Jones also works with our largest GC clients to build out organization-specific endorsement indices, broken down by insurance carrier, endorsement code, acceptability for the client, and additional auditing comments. Our level of familiarity with the standards of specific accounts means we always audit to the level of accuracy that our customers have come to expect from us, and our tracking system ensures that our no matter which one of our auditors is handling the account that they have relevant information at their disposal. 

Equipped with this index, let’s follow Hisrain Reis, Insurance Policy Analyst at Jones, as he reviews a few tricky endorsements attached to a subcontractor COI for a GC client.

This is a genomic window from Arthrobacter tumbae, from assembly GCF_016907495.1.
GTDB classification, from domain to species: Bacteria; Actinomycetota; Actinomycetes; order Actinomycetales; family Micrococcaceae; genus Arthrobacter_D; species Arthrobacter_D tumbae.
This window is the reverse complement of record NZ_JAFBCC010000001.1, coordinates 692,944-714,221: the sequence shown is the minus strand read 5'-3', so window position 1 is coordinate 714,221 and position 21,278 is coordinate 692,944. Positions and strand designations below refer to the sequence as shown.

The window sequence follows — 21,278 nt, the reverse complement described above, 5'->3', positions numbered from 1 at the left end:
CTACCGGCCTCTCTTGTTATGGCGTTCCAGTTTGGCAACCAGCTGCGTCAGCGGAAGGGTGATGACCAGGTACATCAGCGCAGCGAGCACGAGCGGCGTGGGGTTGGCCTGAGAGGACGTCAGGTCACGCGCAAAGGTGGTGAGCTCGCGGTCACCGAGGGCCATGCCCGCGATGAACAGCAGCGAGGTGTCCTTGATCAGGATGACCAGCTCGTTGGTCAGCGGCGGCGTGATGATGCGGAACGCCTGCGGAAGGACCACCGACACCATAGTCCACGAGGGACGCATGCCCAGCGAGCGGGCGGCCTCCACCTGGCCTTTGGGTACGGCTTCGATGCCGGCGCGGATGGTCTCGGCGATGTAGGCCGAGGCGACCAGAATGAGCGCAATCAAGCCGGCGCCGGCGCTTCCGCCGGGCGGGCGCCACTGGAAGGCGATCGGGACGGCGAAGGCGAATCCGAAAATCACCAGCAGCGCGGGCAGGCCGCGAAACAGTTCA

Checking General Liability Endorsements

To set the stage, Hisrain has already reviewed the COI against insurance requirements, finding all the limits, insured name, certificate holder, and addresses compliant. The customer has a few specific requirements when it comes to endorsements that Hisrain is going to have to look out for as he checks them. For commercial general liability the customer requires: 

Additional Insured for CGL

Additional Insured status is a key component of contractual risk transfer, and refers to the extension of coverage to a party not initially covered under the insurance policy. It is common practice for GCs to require that Additional Insured status on their subcontractors’ policies be extended to both them and the project owner. As evidence of the required Additional Insured status for this GC and owner the subcontractor provides Jones with a CG 72 46 11 15 endorsement.